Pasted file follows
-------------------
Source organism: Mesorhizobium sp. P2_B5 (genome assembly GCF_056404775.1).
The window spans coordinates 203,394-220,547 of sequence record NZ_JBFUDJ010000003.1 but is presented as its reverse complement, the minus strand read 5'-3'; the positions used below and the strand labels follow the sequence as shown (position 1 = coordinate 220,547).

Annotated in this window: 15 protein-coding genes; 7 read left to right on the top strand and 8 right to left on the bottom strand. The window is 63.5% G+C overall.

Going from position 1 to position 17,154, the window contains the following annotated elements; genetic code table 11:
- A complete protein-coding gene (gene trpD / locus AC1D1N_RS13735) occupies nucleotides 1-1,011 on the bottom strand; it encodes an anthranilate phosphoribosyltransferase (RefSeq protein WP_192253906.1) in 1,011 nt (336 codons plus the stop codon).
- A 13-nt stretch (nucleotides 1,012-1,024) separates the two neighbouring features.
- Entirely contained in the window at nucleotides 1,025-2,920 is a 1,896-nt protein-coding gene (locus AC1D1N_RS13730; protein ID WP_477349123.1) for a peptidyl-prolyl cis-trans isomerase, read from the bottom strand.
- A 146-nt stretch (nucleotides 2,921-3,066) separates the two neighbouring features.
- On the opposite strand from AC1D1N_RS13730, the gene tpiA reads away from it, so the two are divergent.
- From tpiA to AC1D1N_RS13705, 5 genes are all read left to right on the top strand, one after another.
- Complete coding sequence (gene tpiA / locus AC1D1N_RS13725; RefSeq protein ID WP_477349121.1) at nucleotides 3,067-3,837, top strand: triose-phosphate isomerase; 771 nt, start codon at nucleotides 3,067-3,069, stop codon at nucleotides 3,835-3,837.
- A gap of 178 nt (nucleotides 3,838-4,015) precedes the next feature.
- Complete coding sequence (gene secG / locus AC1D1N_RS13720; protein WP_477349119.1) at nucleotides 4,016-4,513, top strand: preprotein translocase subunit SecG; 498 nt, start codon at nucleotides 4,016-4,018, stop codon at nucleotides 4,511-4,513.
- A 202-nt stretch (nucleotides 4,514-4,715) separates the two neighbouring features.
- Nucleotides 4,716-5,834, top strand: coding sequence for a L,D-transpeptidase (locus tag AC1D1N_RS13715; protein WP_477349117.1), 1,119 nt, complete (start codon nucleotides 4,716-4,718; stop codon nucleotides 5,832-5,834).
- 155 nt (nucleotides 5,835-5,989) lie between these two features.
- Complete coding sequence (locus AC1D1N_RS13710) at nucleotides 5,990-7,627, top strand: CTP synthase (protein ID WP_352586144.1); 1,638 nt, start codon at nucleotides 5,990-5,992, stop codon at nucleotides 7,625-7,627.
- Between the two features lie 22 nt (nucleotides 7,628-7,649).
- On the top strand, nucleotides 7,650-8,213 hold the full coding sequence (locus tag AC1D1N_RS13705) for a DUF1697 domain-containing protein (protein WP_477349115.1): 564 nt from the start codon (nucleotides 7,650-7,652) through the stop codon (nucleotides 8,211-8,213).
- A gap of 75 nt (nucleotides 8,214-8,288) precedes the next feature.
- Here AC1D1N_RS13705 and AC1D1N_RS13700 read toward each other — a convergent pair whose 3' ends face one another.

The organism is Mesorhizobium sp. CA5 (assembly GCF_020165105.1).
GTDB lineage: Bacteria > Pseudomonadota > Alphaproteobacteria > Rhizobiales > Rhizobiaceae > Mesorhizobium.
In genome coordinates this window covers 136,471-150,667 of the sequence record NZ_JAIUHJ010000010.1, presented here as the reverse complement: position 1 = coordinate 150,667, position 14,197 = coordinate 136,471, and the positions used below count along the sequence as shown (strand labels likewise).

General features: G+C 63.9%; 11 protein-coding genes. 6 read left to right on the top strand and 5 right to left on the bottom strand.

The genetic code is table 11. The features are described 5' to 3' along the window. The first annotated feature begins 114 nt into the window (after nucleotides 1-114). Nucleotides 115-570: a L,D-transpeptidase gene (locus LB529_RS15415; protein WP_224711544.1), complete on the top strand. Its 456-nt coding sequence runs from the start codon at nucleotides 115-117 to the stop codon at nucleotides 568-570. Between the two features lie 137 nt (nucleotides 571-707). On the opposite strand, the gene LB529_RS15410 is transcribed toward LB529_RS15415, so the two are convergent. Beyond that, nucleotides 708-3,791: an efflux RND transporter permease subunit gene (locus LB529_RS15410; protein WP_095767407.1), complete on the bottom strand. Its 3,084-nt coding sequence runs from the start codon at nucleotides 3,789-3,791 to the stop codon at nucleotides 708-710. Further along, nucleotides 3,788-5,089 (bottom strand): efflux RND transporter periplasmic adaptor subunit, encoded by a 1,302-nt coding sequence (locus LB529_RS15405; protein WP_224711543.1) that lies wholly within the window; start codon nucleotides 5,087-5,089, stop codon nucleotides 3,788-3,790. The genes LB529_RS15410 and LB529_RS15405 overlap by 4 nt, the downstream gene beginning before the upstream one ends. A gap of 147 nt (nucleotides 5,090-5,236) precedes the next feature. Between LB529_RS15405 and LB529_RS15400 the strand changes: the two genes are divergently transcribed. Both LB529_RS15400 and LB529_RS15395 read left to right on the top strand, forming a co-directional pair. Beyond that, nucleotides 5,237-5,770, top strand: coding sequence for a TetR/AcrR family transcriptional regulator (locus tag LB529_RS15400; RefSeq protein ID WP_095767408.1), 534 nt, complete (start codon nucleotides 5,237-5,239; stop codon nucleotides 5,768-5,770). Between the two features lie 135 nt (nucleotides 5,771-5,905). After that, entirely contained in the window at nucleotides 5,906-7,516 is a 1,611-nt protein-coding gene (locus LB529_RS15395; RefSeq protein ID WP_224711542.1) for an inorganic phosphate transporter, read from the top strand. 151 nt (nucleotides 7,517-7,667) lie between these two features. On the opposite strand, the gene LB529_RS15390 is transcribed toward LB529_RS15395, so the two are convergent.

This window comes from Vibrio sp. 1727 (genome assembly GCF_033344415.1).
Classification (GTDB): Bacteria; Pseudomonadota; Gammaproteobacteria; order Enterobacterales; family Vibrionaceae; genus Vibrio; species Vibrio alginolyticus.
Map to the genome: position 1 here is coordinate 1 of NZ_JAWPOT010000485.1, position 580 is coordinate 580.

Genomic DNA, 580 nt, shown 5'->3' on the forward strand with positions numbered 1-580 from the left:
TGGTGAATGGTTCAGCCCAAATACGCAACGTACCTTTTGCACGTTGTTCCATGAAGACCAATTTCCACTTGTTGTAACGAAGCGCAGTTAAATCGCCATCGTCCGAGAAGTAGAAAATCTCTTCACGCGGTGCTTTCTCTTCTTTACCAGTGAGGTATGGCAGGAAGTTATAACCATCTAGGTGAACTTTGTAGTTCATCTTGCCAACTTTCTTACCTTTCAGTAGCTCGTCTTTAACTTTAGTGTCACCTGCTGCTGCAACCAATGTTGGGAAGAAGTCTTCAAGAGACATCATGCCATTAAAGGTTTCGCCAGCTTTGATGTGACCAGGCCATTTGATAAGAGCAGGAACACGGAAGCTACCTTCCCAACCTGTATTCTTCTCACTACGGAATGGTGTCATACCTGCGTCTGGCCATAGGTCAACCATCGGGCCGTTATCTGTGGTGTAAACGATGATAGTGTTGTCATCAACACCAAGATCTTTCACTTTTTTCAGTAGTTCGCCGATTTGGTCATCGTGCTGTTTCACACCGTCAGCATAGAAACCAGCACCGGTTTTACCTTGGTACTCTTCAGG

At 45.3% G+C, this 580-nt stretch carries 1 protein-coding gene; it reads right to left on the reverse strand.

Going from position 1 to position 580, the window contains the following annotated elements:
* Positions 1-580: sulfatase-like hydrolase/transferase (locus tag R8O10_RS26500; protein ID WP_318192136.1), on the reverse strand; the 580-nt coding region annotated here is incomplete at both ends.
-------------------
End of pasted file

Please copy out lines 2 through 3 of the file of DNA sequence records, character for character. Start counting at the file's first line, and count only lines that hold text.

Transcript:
The window spans coordinates 203,394-220,547 of sequence record NZ_JBFUDJ010000003.1 but is presented as its reverse complement, the minus strand read 5'-3'; the positions used below and the strand labels follow the sequence as shown (position 1 = coordinate 220,547).

Annotated in this window: 15 protein-coding genes; 7 read left to right on the top strand and 8 right to left on the bottom strand. The window is 63.5% G+C overall.